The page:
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United States Department of Agriculture

Agricultural Research Service

Title: Reduced Virulence of Gibberella Zeae Caused by Disruption of a Trichothecene Toxin Biosynthetic Gene

Authors
item Proctor, Robert
item Hohn, Thomas
item McCormick, Susan

Submitted to: Molecular Plant-Microbe Interactions
Publication Type: Peer Reviewed Journal
Publication Acceptance Date: April 28, 1995
Publication Date: N/A

Interpretive Summary: The production of trichothecene mycotoxins by some species of Fusarium is thought to contribute to the ability of these fungi to cause disease. Gibberella zeae (F. graminearum) is an important pathogen of cereal crops and produces the trichothecene vomitoxin. To determine if trichothecene production contributes to the ability of G. zeae to cause disease, we generated mutants of the fungus that were unable to produce trichothecenes. The mutants that did not produce vomitoxin caused reduced disease on seedlings of the wheat variety 'Wheaton' and common winter rye, but normal disease on seedlings of 'Golden Bantam' maize. On 'Caldwell' and 'Marshall' wheat and 'Porter' oat seedlings, the mutants were inconsistent in causing less disease than the trichothecene producing strain from which they were derived. Head blight also developed more slowly on 'Wheaton' when inoculated with the mutants. These results suggest that trichothecene production contributes to the ability of G. zeae to cause disease on some hosts.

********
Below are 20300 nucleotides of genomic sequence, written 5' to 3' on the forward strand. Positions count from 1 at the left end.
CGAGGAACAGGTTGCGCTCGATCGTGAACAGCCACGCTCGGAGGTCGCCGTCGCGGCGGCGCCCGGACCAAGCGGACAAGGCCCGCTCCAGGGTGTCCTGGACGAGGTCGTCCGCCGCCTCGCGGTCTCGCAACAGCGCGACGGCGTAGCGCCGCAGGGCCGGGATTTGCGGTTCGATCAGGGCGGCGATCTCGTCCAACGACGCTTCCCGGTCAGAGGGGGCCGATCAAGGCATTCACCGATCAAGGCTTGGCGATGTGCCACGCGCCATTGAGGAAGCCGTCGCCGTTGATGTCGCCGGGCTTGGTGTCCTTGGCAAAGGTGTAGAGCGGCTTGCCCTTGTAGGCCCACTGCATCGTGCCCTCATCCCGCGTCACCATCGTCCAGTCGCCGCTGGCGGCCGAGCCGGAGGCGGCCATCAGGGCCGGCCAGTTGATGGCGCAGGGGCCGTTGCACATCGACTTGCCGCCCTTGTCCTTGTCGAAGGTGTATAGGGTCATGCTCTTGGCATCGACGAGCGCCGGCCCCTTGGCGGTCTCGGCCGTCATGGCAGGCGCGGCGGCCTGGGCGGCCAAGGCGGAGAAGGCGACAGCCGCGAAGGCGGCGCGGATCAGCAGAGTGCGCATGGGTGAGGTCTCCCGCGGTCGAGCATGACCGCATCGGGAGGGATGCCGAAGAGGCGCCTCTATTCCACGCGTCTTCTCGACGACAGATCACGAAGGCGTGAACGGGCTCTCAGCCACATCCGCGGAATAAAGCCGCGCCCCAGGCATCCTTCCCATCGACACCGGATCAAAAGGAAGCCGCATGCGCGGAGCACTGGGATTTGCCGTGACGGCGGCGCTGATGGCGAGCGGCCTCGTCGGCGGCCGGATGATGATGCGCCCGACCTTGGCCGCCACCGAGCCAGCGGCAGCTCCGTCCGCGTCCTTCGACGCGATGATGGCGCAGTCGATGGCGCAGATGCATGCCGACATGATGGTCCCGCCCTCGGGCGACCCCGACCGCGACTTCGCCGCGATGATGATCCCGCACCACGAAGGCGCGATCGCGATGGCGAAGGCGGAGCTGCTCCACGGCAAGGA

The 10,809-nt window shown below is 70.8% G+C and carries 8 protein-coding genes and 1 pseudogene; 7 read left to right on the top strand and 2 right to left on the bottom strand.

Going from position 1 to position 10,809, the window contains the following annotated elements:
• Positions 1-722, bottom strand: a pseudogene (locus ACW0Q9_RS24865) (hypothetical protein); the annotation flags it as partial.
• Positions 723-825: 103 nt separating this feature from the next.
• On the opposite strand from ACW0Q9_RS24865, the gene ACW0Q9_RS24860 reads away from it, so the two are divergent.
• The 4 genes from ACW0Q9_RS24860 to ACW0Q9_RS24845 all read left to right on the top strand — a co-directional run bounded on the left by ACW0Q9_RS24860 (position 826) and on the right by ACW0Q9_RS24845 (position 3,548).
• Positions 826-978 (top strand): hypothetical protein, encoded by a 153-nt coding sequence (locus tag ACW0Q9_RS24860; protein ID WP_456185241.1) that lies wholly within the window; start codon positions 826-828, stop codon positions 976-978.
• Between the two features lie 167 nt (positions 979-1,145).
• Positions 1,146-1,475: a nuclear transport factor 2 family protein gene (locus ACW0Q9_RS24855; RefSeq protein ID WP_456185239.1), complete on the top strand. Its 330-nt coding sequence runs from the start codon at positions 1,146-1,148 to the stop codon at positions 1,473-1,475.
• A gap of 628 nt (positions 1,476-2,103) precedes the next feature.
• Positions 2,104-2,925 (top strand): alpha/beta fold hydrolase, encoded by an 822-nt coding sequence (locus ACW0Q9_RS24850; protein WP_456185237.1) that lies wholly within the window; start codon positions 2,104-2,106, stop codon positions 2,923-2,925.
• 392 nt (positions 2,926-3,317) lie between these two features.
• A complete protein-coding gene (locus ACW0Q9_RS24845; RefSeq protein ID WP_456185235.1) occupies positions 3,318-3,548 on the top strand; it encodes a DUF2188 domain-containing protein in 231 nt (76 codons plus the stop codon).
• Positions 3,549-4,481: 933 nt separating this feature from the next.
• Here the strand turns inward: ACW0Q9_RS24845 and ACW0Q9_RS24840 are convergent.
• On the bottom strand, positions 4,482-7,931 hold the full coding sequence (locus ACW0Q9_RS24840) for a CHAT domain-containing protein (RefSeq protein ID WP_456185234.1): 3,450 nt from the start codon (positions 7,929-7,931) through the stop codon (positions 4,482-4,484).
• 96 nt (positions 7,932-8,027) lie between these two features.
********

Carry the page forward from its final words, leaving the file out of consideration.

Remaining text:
Technical Abstract: The production of trichothecene mycotoxins by some plant pathogenic species of Fusarium is thought to contribute to their virulence. Gibberella zeae (F. graminearum) is an important cereal pathogen that produces the trichothecene deoxynivalenol. To determine if trichothecene production contributes to the virulence of G. zeae, we generated trichothecene deficient mutants of the fungus by gene disruption. The disrupted gene, Tri5, encodes the enzyme trichodiene synthase, which catalyzes the first step in trichothecene biosynthesis. To disrupt Tri5, G. zeae was transformed with a plasmid carrying a doubly truncated copy of the Tri5 coding region interrupted by a hygromycin B resistance gene. Tri5- transformants were selected by screening for the inability to produce trichothecenes and by Southern blot analysis. Tri5- strains exhibited reduced virulence on seedlings of 'Wheaton' wheat and common winter rye, but wild type virulence on seedlings of 'Golden Bantam' maize. On 'Caldwell' and 'Marshall' wheat and 'Porter' oat seedlings, Tri5- strains were inconsistent in causing less disease than their wild type progenitor strain. Head blight developed more slowly on 'Wheaton' when inoculated with Tri5- mutants than when inoculated with wild type strains. These results suggest that trichothecene production contributes to the virulence of G. zeae on some hosts.

Last Modified: 4/16/2014
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